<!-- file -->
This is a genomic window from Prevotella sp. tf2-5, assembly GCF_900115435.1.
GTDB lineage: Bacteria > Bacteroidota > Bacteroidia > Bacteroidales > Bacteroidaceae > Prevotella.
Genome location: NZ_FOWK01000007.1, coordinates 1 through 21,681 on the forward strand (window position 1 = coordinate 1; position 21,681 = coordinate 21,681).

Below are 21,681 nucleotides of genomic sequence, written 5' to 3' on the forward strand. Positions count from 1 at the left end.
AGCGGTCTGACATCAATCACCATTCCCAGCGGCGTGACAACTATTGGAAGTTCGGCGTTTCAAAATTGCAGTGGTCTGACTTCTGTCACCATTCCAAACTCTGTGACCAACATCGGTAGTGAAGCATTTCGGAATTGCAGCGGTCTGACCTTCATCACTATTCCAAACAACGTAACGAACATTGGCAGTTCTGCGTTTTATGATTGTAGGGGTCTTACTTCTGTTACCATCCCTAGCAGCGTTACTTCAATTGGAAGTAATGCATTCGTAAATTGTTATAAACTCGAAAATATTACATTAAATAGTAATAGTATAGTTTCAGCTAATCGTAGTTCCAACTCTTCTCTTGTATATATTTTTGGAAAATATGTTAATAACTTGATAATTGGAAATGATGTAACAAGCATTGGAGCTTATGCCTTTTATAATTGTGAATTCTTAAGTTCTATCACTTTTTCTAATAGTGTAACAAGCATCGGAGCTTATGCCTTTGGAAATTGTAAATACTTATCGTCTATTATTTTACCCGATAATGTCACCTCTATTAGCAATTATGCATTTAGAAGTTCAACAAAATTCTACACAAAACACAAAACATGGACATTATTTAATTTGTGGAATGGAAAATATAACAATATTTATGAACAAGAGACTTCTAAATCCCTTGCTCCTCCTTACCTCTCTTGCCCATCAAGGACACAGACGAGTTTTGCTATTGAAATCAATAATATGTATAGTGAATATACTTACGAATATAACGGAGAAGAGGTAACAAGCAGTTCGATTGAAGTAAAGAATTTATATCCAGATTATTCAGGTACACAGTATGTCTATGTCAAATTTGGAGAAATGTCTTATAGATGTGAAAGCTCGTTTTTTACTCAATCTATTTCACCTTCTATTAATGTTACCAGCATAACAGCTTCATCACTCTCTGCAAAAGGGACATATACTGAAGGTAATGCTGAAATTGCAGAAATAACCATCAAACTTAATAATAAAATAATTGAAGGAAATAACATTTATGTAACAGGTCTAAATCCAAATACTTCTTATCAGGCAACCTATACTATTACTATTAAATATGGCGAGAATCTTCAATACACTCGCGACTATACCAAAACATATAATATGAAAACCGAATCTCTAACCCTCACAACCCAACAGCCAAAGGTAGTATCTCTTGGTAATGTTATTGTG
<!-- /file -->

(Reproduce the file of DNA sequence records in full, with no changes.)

This is a genomic window from Prevotella sp. tf2-5, assembly GCF_900115435.1.
GTDB lineage: Bacteria > Bacteroidota > Bacteroidia > Bacteroidales > Bacteroidaceae > Prevotella.
Genome location: NZ_FOWK01000007.1, coordinates 1 through 21,681 on the forward strand (window position 1 = coordinate 1; position 21,681 = coordinate 21,681).

Below are 21,681 nucleotides of genomic sequence, written 5' to 3' on the forward strand. Positions count from 1 at the left end.
AGCGGTCTGACATCAATCACCATTCCCAGCGGCGTGACAACTATTGGAAGTTCGGCGTTTCAAAATTGCAGTGGTCTGACTTCTGTCACCATTCCAAACTCTGTGACCAACATCGGTAGTGAAGCATTTCGGAATTGCAGCGGTCTGACCTTCATCACTATTCCAAACAACGTAACGAACATTGGCAGTTCTGCGTTTTATGATTGTAGGGGTCTTACTTCTGTTACCATCCCTAGCAGCGTTACTTCAATTGGAAGTAATGCATTCGTAAATTGTTATAAACTCGAAAATATTACATTAAATAGTAATAGTATAGTTTCAGCTAATCGTAGTTCCAACTCTTCTCTTGTATATATTTTTGGAAAATATGTTAATAACTTGATAATTGGAAATGATGTAACAAGCATTGGAGCTTATGCCTTTTATAATTGTGAATTCTTAAGTTCTATCACTTTTTCTAATAGTGTAACAAGCATCGGAGCTTATGCCTTTGGAAATTGTAAATACTTATCGTCTATTATTTTACCCGATAATGTCACCTCTATTAGCAATTATGCATTTAGAAGTTCAACAAAATTCTACACAAAACACAAAACATGGACATTATTTAATTTGTGGAATGGAAAATATAACAATATTTATGAACAAGAGACTTCTAAATCCCTTGCTCCTCCTTACCTCTCTTGCCCATCAAGGACACAGACGAGTTTTGCTATTGAAATCAATAATATGTATAGTGAATATACTTACGAATATAACGGAGAAGAGGTAACAAGCAGTTCGATTGAAGTAAAGAATTTATATCCAGATTATTCAGGTACACAGTATGTCTATGTCAAATTTGGAGAAATGTCTTATAGATGTGAAAGCTCGTTTTTTACTCAATCTATTTCACCTTCTATTAATGTTACCAGCATAACAGCTTCATCACTCTCTGCAAAAGGGACATATACTGAAGGTAATGCTGAAATTGCAGAAATAACCATCAAACTTAATAATAAAATAATTGAAGGAAATAACATTTATGTAACAGGTCTAAATCCAAATACTTCTTATCAGGCAACCTATACTATTACTATTAAATATGGCGAGAATCTTCAATACACTCGCGACTATACCAAAACATATAATATGAAAACCGAATCTCTAACCCTCACAACCCAACAGCCAAAGGTAGTATCTCTTGGTAATGTTATTGTG